I Believe Every Face Tells a Story Worth Reading
I believe every person’s face tells the story they carry on the inside and it is a story worth taking the time to read. As a principal in an elementary school I get to “read” the part of the story that has to do with attitude on the children’s faces every morning as they enter the lobby walking under our school motto, “Hard Work Pays Off!” Without words, the details in the children’s faces reveals who they are and what they have come to believe about themselves. “Hi, look at me I want your attention and recognition” or “Don’t bother, I am not worthy of gaining your approval.”
I know the story in a child’s face isn’t found in the kind of lines and wrinkles that I have earned over the last fifty plus years but it is revealed in less obvious details.
I believe that even when a child doesn’t tell me, they expect me to “read” their face. They have taught me to look for clues beyond their obvious expression. They anticipate I will see the confidence or doubt that reside behind their eyes. They hope I will observe the details in corners of their mouths and hear the questions they whisper to themselves. They want me to understand the mood indicated by the tilt of their head. Children instinctively know how to elicit questions and responses from me without uttering a word.
I have acquired this trust, this belief over my years working with children as a special education teacher, a school psychologist and most recently as a principal. I have many favorite “teachers” including ten year old Juan whose contagious smile has convinced me to feel joyous no matter what I am dealing with because he is an eternally joyful person. Brad’s downward gaze and lack of eye contact has taught me to restrain myself from expressing disappointment and to give him the encouragement he needs when he fails. He has taught me to always believe in possibilities even though he has given up on himself and in that moment his eyes beg me to convince him otherwise. Alyssa’s beaming face illuminates all that is around her as she disregards the poverty of her home life reflected in her same old attire. Strutting in with such confidence as if she owned this school Alyssa has taught me that a positive disposition is the best and most valuable thing to wear.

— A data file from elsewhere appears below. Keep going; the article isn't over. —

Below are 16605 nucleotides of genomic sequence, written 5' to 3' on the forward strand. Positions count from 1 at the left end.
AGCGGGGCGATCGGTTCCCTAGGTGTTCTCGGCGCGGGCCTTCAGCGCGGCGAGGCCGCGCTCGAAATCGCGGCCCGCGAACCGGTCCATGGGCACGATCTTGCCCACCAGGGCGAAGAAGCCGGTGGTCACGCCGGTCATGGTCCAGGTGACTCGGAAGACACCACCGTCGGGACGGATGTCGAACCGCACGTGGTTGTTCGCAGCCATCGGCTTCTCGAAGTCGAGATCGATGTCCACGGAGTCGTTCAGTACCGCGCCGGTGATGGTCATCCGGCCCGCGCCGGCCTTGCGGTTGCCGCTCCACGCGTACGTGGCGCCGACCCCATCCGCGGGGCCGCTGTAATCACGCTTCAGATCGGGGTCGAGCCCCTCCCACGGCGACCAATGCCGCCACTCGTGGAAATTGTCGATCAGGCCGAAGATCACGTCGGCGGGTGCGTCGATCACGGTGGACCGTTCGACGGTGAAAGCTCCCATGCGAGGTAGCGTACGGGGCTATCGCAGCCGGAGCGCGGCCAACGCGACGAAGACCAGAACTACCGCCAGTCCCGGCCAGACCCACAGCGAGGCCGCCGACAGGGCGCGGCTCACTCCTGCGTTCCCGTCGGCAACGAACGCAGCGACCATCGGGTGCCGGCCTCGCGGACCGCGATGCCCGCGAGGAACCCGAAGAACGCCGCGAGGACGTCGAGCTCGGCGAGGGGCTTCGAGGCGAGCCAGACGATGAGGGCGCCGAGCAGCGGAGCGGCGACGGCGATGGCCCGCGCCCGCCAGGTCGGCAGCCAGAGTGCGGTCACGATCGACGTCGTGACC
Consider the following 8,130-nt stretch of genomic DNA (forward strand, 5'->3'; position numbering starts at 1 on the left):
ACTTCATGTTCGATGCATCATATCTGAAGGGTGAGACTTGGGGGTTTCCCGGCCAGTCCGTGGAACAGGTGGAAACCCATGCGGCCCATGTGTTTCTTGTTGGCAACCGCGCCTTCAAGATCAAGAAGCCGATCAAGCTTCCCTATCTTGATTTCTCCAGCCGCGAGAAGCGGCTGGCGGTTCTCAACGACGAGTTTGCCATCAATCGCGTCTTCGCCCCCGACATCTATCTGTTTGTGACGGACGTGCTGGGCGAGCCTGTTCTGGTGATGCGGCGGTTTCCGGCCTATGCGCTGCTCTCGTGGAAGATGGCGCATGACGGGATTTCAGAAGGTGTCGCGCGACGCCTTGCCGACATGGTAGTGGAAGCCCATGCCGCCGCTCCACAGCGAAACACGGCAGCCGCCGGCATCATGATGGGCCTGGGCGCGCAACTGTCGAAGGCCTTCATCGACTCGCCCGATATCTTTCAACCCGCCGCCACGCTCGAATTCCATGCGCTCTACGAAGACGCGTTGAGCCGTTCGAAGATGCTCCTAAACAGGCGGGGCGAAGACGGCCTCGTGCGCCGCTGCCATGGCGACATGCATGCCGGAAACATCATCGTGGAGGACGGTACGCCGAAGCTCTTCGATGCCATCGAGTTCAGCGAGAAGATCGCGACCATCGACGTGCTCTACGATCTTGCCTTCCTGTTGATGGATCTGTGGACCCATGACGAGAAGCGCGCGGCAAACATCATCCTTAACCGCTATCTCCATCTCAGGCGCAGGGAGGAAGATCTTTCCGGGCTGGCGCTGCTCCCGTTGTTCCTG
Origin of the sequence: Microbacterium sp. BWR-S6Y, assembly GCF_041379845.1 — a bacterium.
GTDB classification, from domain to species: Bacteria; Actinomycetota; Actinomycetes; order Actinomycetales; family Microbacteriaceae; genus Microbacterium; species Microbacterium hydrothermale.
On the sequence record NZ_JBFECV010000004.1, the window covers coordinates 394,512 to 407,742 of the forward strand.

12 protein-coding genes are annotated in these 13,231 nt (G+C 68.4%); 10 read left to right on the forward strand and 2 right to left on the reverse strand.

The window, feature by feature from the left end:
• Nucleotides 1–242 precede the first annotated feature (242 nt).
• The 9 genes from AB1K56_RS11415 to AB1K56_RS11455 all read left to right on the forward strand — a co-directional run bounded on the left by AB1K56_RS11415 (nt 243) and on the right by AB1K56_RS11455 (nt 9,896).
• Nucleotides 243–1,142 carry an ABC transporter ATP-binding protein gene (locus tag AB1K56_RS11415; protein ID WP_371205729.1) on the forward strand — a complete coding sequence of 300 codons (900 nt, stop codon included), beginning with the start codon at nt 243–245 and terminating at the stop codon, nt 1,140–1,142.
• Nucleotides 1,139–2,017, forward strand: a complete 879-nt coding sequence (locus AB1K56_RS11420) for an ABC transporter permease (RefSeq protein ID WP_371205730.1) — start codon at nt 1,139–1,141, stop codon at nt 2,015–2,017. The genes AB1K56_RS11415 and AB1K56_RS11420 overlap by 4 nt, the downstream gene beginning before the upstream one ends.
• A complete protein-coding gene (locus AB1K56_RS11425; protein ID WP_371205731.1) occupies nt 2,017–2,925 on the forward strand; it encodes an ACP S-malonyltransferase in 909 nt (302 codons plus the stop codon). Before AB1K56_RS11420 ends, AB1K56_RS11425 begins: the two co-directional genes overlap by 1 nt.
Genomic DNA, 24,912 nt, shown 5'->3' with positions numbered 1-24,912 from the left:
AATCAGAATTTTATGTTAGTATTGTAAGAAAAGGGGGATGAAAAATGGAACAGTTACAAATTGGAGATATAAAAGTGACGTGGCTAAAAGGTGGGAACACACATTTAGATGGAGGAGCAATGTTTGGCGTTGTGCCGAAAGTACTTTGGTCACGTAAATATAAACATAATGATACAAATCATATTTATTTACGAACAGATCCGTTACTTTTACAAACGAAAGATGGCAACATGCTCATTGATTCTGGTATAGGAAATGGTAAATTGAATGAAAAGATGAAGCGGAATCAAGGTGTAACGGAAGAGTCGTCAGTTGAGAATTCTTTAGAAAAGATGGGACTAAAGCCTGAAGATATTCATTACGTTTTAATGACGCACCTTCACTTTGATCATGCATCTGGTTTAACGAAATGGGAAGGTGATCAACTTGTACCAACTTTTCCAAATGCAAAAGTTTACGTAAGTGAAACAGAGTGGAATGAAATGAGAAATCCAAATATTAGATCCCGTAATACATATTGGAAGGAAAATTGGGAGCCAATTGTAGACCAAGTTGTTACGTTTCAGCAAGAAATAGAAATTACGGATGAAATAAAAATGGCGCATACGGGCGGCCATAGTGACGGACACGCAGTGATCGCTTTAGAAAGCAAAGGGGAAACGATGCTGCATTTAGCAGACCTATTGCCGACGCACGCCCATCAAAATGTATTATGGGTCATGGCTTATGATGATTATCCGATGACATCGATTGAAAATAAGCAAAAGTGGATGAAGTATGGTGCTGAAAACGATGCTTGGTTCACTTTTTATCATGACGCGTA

The public eyes focus on measuring our school’s achievement by looking at our assessment scores. That is important and I believe my students have taught me to add more to the rubric when measuring performance. I have learned to account for success by reading their faces and counting how many heads are proudly uplifted, how many eyes are confidently smiling ,how many mouths have corners that spell joy and how many faces exclaim, “ I can do this because I believe in me.”
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